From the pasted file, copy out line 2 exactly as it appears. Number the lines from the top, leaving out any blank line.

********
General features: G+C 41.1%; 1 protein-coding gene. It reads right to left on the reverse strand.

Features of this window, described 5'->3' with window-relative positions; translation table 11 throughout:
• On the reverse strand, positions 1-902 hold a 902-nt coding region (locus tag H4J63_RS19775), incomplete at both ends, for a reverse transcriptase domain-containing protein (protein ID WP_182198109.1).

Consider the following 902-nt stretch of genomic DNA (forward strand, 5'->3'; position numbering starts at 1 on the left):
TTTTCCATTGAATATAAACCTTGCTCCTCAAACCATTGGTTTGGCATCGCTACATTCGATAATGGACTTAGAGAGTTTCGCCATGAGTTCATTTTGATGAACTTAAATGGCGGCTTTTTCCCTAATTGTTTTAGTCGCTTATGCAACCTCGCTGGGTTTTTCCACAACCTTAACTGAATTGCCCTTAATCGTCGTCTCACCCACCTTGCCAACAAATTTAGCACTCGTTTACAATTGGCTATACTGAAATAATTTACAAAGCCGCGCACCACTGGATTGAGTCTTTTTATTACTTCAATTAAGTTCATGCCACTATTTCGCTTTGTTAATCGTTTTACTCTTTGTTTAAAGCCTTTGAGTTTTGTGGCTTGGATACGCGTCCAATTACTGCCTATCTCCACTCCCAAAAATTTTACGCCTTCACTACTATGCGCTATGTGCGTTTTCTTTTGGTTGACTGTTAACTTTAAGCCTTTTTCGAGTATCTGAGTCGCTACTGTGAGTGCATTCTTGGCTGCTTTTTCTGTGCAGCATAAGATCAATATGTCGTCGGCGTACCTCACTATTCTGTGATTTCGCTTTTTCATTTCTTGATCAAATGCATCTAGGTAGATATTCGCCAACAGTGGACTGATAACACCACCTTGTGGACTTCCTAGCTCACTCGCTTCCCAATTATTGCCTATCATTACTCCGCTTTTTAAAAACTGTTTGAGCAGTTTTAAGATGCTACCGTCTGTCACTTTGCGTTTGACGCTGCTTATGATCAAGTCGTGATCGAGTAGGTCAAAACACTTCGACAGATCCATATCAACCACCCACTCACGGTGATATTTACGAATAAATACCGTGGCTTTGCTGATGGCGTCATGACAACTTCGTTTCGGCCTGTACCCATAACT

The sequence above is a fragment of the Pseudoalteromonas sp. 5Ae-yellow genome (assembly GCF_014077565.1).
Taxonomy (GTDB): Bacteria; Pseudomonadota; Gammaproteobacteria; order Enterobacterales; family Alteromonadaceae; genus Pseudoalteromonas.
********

Features of this window, described 5'->3' with window-relative positions; translation table 11 throughout: